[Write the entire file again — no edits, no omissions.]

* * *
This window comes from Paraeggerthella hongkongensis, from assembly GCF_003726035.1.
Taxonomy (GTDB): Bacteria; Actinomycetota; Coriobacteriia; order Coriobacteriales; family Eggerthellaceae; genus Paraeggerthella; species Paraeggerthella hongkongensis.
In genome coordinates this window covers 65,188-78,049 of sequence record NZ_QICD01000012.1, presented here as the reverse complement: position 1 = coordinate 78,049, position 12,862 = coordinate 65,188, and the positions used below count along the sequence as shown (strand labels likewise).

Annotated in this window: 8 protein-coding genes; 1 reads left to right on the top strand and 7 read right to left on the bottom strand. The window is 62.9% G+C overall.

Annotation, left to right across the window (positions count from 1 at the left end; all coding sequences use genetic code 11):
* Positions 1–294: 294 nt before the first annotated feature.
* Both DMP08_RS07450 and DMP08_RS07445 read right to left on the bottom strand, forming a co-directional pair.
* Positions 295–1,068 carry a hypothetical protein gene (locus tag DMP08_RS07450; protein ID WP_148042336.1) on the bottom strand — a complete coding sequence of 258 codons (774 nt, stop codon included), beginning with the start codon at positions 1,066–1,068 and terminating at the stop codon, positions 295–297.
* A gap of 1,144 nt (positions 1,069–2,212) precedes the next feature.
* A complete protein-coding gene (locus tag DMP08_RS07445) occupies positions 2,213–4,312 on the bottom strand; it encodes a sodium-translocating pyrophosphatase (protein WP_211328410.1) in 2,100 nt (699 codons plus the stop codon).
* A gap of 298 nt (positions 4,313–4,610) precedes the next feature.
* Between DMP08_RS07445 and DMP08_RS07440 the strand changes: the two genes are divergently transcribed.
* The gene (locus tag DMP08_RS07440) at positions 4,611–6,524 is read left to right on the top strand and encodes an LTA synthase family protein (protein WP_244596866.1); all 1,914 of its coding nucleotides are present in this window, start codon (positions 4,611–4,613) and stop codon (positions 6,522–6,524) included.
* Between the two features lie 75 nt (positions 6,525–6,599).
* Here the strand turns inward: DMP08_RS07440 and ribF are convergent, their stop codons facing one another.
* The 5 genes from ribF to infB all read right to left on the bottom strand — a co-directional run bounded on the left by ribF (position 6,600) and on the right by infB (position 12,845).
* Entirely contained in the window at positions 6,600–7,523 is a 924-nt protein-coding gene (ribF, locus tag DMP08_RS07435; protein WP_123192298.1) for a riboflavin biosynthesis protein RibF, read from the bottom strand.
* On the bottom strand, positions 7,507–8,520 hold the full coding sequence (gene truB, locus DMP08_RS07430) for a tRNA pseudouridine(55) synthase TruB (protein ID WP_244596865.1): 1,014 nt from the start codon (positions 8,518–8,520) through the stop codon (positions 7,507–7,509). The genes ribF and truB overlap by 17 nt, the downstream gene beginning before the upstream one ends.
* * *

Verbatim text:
This window comes from Paraeggerthella hongkongensis, from assembly GCF_003726035.1.
Taxonomy (GTDB): Bacteria; Actinomycetota; Coriobacteriia; order Coriobacteriales; family Eggerthellaceae; genus Paraeggerthella; species Paraeggerthella hongkongensis.
In genome coordinates this window covers 65,188-78,049 of sequence record NZ_QICD01000012.1, presented here as the reverse complement: position 1 = coordinate 78,049, position 12,862 = coordinate 65,188, and the positions used below count along the sequence as shown (strand labels likewise).

Annotated in this window: 8 protein-coding genes; 1 reads left to right on the top strand and 7 read right to left on the bottom strand. The window is 62.9% G+C overall.

Annotation, left to right across the window (positions count from 1 at the left end; all coding sequences use genetic code 11):
* Positions 1–294: 294 nt before the first annotated feature.
* Both DMP08_RS07450 and DMP08_RS07445 read right to left on the bottom strand, forming a co-directional pair.
* Positions 295–1,068 carry a hypothetical protein gene (locus tag DMP08_RS07450; protein ID WP_148042336.1) on the bottom strand — a complete coding sequence of 258 codons (774 nt, stop codon included), beginning with the start codon at positions 1,066–1,068 and terminating at the stop codon, positions 295–297.
* A gap of 1,144 nt (positions 1,069–2,212) precedes the next feature.
* A complete protein-coding gene (locus tag DMP08_RS07445) occupies positions 2,213–4,312 on the bottom strand; it encodes a sodium-translocating pyrophosphatase (protein WP_211328410.1) in 2,100 nt (699 codons plus the stop codon).
* A gap of 298 nt (positions 4,313–4,610) precedes the next feature.
* Between DMP08_RS07445 and DMP08_RS07440 the strand changes: the two genes are divergently transcribed.
* The gene (locus tag DMP08_RS07440) at positions 4,611–6,524 is read left to right on the top strand and encodes an LTA synthase family protein (protein WP_244596866.1); all 1,914 of its coding nucleotides are present in this window, start codon (positions 4,611–4,613) and stop codon (positions 6,522–6,524) included.
* Between the two features lie 75 nt (positions 6,525–6,599).
* Here the strand turns inward: DMP08_RS07440 and ribF are convergent, their stop codons facing one another.
* The 5 genes from ribF to infB all read right to left on the bottom strand — a co-directional run bounded on the left by ribF (position 6,600) and on the right by infB (position 12,845).
* Entirely contained in the window at positions 6,600–7,523 is a 924-nt protein-coding gene (ribF, locus tag DMP08_RS07435; protein WP_123192298.1) for a riboflavin biosynthesis protein RibF, read from the bottom strand.
* On the bottom strand, positions 7,507–8,520 hold the full coding sequence (gene truB, locus DMP08_RS07430) for a tRNA pseudouridine(55) synthase TruB (protein ID WP_244596865.1): 1,014 nt from the start codon (positions 8,518–8,520) through the stop codon (positions 7,507–7,509). The genes ribF and truB overlap by 17 nt, the downstream gene beginning before the upstream one ends.